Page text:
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WATCH: Marjorie And Julia Barretto Experience The Food Of Gangwon-do, South Korea

Trying out the local delicacies and offerings of Gangwon Province for The Crawl Korea


Before the world shut down because of the pandemic, The Crawl Korea brought mother and daughter Marjorie and Julia Barretto to South Korea to experience that country’s food and sights. One of their stops: Gangwon-do or Gangwon province.


Gangwon is a beautiful province in South Korea and has fast become a popular tourist destination because of their beautiful winters. The province is surrounded by water and mountains, making it popular among those who like and appreciate nature—a break from the urban jungle of Seoul.


Because of its geography, Gangwon is home to the freshest seafood and vegetables in South Korea, making the province a huge food destination, as well.

South Korea’s coffee city


Inside Gangwon province is a small city called Gangneung city that is now called the coffee central of South Korea, because it is the birthplace of the country’s artisan coffee culture. Apart from local coffee beans, they also serve a wide variety of coffee from all over the world.


Solidifying Gangneung city as the coffee central of South Korea is their famous Anmok Coffee Street, a street filled with cafés that line the beautiful shore of Gangwon. Each coffee shop has it owns gimmick, vibe, and offerings. Some are more western, some are more artsy; one is even inspired by Santorini, Greece and offers hand drip coffee.




For The Crawl Korea, Marjorie and Julia head to Bohemian Roasters, one of the most popular cafes in Anmok Coffee Street because it’s run by the only first generation barista master who is still roasting and brewing coffee Gangneung. This barista, Mr. Park Yichu, started his craft 30 years ago in Seoul, but later moved to Gangneung in 2000, making the city the heart of coffee in the whole of South Korea.


Another interesting fact about Bohemian Roasters is that they serve their coffee in different cups and saucers. It gives your cup of coffee that extra character.


Marjorie tries Mr. Park’s café au lait, while Julia gets a cup of light espresso. According to Marjorie, the café au lait was perfect for someone like her who doesn’t like strong coffee, while Julia loved that the espresso was enough to keep her full and awake, minus the calories.



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A traditional food experience

To taste and experience Gangwon’s authentic local food, Marjorie and Julia headed to Jeonggangwon or the Institute of Traditional Korean Cuisine in Pyeongchang. The center is dedicated to preserve and share the food culture of South Korea with tourists who visit the province.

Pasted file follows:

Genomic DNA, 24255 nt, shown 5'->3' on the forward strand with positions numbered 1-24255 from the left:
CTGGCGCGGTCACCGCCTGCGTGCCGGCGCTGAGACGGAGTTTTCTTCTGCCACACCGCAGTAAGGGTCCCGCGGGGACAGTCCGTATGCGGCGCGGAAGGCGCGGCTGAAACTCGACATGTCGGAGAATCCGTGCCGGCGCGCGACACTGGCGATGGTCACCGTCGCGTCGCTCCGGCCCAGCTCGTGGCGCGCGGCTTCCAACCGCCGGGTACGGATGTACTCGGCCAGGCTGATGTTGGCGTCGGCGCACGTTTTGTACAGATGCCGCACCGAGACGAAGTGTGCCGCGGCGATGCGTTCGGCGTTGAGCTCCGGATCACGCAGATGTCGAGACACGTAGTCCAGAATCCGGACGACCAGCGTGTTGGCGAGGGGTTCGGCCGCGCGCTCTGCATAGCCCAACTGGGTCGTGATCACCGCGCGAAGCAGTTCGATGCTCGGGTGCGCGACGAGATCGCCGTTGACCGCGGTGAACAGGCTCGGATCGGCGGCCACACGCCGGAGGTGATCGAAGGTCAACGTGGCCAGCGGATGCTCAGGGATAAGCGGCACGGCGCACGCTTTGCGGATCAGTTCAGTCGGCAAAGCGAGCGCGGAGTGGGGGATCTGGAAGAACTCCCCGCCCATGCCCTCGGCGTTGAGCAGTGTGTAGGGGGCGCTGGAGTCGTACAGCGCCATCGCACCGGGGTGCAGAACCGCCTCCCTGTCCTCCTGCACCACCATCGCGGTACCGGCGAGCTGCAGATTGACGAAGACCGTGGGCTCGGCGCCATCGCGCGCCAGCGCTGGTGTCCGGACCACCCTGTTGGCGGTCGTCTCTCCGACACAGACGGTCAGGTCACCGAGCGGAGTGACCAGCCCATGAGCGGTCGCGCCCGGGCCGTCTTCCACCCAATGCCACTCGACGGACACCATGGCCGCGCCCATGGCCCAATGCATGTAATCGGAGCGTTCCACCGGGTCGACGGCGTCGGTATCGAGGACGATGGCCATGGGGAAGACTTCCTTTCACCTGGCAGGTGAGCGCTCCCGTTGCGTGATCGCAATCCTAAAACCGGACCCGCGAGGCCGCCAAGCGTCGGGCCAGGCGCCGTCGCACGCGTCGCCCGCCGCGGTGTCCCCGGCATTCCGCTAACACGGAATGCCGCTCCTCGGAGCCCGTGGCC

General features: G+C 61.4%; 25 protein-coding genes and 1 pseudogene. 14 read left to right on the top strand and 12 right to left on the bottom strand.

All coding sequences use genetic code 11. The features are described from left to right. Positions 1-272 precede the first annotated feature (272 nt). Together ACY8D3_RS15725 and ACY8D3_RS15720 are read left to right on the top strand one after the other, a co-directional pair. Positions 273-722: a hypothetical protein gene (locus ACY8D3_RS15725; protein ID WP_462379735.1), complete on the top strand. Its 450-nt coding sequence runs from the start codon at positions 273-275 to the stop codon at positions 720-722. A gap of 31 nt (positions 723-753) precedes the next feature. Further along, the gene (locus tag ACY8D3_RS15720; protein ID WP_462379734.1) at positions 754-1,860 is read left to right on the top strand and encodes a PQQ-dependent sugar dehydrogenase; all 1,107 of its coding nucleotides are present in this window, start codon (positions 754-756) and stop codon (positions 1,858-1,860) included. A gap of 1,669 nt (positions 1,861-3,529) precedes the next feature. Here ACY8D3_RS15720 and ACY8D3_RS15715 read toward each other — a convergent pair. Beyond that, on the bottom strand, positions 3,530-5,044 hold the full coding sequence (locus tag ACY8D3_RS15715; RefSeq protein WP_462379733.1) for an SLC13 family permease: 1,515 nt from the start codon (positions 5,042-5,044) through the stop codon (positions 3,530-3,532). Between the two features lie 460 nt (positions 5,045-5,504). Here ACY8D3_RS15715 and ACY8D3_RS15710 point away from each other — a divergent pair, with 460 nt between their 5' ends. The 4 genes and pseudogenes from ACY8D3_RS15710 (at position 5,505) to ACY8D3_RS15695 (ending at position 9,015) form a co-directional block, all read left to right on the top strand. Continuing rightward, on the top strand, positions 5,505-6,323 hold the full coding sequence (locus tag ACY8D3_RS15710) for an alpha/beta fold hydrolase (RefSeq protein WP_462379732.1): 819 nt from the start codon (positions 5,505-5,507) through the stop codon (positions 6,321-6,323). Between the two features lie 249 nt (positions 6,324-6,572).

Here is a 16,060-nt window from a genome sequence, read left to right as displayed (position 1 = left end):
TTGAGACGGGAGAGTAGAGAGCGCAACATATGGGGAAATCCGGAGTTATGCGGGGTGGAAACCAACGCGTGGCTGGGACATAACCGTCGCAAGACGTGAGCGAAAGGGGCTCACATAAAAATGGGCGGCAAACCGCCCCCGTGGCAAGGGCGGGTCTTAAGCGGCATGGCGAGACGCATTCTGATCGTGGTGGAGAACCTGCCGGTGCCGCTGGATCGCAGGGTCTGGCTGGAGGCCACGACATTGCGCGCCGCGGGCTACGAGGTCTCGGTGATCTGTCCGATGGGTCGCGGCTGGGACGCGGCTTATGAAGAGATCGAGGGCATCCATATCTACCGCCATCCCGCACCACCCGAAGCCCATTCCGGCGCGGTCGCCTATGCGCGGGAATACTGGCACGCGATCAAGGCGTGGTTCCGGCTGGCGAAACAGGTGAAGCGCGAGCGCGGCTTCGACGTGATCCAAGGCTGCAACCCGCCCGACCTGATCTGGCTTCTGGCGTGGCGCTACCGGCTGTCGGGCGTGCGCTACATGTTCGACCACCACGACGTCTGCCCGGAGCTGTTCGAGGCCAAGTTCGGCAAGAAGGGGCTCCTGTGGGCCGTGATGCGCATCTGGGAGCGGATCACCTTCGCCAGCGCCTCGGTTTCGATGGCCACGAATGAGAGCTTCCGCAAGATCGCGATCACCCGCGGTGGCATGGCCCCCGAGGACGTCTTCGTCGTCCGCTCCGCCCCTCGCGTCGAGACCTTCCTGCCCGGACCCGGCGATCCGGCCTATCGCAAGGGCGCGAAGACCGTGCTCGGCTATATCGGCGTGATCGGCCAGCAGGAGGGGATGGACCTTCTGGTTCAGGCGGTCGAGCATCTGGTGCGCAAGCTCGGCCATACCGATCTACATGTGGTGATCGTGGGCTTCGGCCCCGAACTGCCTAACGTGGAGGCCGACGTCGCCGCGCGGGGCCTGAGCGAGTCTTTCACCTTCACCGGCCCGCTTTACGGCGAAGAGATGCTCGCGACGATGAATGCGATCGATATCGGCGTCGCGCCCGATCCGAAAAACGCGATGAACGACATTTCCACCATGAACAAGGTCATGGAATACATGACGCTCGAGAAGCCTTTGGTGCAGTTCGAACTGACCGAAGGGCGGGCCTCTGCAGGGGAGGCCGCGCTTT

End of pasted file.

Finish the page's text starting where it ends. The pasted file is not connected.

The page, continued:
At Jeonggangwon, Julia and Marjorie learn how to make their own injeolmi, a popular Korean rice cake that’s pounded, cut into small pieces, and then coated in yellow bean powder. To make, the rice is soaked in water for two hours, steamed, and then pounded.


Marjorie and Julia help each other pound the rice cake the traditional way. Marjorie describes injeolmi as very close to our espasol, but thicker.



They also help create a traditional bibimbap, which is rice mixed with  bean sprouts, carrots, raddish, cabbage, zucchini, spinach, and wild vegetables from the mountains. While bibimbap is readily available everywhere, tasting the bibimbap at Jeonggangwon was a different experience for Marjorie and Julia, saying that they were able to appreciate the bibimbap more because of the freshness of the ingredients used.


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Fresh seafood

The Jumunjin fisherman market dates back to 1936 and is now the largest seafood market on the east coast of South Korea. Gangwon is lucky to have access to the freshest seafood since they’re right beside the East Sea.


Marjorie and Julia visit a paluto-like stall in Jumunjin, where they try two interesting raw seafood: the sea squirt and flatfish.

While we’re familiar with the more popular Japanese sashimi, filleted raw fish in Korea is called hwae or hoe. It’s different in a way that sashimi is usually left to “ripen” first before eating, while the hoe is consumed immediately after the fish is killed.


The sea squirt or meonggae is a bit more exotic than most, and according to Marjorie, tastes a bit like uni.



If you haven’t yet, watch the full episode of The Crawl Korea below for Julia and Marjorie’s full Gangwon trip.



Korean food cravings

While we can’t fly to Gangwon yet to experience all of these interesting Korean food for ourselves, why not look forward to eating in your favorite South Korean restaurant instead?


Booky has launched a #SupportPH campaign, which helps to alleviate the economic downturn caused by the Covid-19 pandemic. Through this campaign, you can buy discounted food vouchers now via Booky, which can help smaller restaurants continue operating and paying for their employees’ salaries. You can then use the vouchers within three months after merchants fully reopen.


If you’re craving for Korean food after Julia and Marjorie’s The Crawl Korea, grab these vouchers from Booky now (they’re limited, so hurry!) to help support local businesses!



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